Logo designs fail for many reasons. Perhaps the colors don’t work together. Perhaps the design theme isn’t consistent with the company’s message. Perhaps a company is trying to innovate their brand or update their logo, and consumers simply don’t like the change. Perhaps whoever ultimately approved the logo just wasn’t thinking clearly that day. Look at the Vermont sign above, for example. I would love to know what committee approved that and why those folks thought it was a good idea. Here are five more logo failures and why they failed. Consider them to be tips on what not to do with your logo.
When Gap unveiled its new logo design in the Fall of 2010, it was immediately assaulted with substantial criticism on social media outlets such as Twitter and facebook. The enormity of the public backlash had Gap management instantly reconsidering the new logo, and within a week the old logo was back in place. What was so wrong with the new Gap logo? The choice of the Helvetica font was unremarkable at best, and it certainly wasn’t different enough to make it stand out. Furthermore, people reacted quite negatively to the sharp corner of the blue cube jabbing into the curve of the letter “p”.
Gap certainly wasn’t the first to face severe repercussions from an attempt at rebranding. In January of 2009, Tropicana released a new packaging design for its orange juice. Consumers loathed the new design. Posting on Twitter, facebook, and sending email directly to PepsiCo, who produces Tropicana, people complained about many aspects of the redesign. Among the complaints, people felt that it looked like a generic store brand and that it was difficult to distinguish the different varieties of Tropicana. In light of public criticism, PepsiCo withdrew the new packaging and replaced it with the old packaging within two months.
Not all logo redesigns are immediate failures. BP redesigned its logo in 2000. Utilizing the phrase “Beyond Petroleum” in combination with a happy green, yellow, and white sunburst, BP was attempting to convey that the company was progressing in more earth-friendly direction. The redesign was met with the criticism that BP was spending more on rebranding and fashioning its image than it was on actually researching being a more earth-friendly corporation. However, the true failure of the new BP logo didn’t occur until tens years after the design was unveiled. In 2010 BP’s Deepwater Horizon oil spill off of the Gulf of Mexico brought the company under heavy scrutiny. This massive oil spill outraged the environmental community, and as a result, Greenpeace launched a logo design contest to redesign BP’s logo.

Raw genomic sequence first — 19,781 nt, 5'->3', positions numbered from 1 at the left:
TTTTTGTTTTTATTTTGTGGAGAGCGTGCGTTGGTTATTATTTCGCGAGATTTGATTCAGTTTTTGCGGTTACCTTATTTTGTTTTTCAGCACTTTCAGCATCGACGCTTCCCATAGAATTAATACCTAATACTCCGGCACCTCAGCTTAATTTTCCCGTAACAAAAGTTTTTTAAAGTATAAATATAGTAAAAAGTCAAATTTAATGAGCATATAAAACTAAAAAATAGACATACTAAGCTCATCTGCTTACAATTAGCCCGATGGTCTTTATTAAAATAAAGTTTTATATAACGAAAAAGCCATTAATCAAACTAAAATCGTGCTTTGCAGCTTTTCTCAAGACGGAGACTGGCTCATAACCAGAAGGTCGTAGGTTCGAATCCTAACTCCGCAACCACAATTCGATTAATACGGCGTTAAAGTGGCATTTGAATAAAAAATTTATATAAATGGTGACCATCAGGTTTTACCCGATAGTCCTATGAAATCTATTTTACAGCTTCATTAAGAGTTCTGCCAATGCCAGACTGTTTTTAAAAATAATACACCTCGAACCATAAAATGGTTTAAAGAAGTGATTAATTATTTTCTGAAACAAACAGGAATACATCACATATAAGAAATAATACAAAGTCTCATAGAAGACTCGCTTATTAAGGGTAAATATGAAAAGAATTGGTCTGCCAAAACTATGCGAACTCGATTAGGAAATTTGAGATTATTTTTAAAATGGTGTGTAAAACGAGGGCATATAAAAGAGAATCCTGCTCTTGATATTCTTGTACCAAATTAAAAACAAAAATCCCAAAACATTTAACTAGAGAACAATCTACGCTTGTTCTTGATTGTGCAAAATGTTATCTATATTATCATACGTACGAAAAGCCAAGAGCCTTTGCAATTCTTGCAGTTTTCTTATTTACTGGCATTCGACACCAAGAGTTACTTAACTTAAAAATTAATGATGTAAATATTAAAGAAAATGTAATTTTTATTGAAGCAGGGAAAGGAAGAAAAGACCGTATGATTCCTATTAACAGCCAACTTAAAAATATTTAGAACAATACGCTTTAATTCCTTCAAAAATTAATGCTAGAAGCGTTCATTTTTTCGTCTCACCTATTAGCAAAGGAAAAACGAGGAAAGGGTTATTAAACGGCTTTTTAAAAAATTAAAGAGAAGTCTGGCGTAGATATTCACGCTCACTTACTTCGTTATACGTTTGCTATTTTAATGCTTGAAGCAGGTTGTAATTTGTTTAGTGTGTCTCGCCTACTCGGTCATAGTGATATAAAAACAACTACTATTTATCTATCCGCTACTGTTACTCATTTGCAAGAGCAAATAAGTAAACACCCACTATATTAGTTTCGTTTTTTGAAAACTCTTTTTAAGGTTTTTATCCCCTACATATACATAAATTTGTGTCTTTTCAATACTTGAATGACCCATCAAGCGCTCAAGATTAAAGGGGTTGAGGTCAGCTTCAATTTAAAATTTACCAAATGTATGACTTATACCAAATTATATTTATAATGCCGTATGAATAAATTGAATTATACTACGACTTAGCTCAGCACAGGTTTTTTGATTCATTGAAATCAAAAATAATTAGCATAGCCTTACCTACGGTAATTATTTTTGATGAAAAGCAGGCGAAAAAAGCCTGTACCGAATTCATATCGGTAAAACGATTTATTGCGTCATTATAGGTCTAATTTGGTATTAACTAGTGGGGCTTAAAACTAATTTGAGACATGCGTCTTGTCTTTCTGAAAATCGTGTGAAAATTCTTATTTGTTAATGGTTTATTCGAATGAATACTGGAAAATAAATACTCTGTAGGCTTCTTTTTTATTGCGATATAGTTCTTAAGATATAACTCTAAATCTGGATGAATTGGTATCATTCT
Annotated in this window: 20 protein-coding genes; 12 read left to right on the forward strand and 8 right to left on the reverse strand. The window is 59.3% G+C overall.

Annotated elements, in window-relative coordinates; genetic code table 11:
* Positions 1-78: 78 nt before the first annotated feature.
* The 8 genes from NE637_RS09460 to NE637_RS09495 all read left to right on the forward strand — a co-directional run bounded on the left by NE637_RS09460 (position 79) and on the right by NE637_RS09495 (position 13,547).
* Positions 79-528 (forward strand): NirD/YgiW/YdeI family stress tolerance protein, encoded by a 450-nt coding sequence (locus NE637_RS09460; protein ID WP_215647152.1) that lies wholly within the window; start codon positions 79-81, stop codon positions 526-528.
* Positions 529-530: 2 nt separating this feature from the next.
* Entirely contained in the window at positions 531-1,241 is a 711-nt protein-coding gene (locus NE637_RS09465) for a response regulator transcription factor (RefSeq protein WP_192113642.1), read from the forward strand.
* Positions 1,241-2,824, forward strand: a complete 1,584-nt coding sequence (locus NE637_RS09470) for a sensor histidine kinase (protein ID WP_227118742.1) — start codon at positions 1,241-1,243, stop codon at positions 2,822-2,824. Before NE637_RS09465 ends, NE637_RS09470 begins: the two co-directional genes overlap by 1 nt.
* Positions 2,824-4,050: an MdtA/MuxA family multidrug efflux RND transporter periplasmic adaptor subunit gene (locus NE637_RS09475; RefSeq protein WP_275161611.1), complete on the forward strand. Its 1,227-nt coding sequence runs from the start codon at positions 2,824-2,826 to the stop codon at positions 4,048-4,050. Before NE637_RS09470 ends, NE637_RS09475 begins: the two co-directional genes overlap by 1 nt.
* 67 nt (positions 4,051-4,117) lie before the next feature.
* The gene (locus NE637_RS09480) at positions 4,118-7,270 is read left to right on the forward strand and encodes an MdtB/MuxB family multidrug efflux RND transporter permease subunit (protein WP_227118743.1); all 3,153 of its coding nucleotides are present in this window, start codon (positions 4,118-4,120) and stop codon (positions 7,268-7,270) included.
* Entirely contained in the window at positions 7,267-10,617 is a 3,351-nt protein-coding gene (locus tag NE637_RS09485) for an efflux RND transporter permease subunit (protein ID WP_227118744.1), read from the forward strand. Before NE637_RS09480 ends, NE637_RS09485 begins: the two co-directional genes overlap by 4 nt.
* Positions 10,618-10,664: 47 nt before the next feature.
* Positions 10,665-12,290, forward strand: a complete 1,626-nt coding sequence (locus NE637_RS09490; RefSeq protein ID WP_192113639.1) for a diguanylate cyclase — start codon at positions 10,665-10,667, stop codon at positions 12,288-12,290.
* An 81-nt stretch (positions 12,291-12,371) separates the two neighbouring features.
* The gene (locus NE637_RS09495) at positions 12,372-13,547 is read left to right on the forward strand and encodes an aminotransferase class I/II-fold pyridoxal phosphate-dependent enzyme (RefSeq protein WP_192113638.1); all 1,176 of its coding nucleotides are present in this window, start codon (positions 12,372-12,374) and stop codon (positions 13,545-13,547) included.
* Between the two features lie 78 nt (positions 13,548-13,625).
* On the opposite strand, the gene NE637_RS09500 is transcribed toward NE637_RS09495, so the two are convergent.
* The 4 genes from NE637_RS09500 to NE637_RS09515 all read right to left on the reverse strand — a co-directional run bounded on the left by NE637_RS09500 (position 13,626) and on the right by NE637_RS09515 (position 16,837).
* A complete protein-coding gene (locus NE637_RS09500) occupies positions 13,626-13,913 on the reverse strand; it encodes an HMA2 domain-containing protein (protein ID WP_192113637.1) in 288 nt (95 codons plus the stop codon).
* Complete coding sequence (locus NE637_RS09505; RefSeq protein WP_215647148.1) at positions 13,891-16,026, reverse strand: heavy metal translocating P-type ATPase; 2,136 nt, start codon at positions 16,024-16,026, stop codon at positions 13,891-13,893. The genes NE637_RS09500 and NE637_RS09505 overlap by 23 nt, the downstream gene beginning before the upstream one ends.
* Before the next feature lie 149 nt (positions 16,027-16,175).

4. The Wisconsin Tourism Federation
In 2009 the Wisconsin Tourism Federation finally decided it was tired of being the subject of so many jokes across the web, so they changed their name to Tourism Federation of Wisconsin in order to avoid the pesky acronym. Perhaps they should have simply designed a logo that avoided even using an acronym.
5. Kudawara Pharmacy
Kudawara is a Japanese pharmacy. Yeah, this actually exists. You can decide what’s wrong with this one yourself. Much like the Vermont sign at the beginning of this post, clearly someone wasn’t really seeing the whole picture when he or she decided on this particular logo. The advice you can glean from this design is to be certain that you’ve really looked at your logo. Perhaps have an objective group of people review your logo as well. You definitely want your logo to be memorable, but you don’t necessarily want it to be memorable because it’s laughable.
Creative logo designs can make your company more memorable, but you want your company to be memorable for the right reasons. Rebranding can be a fantastic idea if you want to update the look and feel of your business or organization or if your company happens to be releasing a new range of products or services; however, consumers often prefer the logos to which they are already accustomed. Clichés are clichés for a reason; they tend to have a bit of truth to them. So, if isn’t broken, don’t fix it.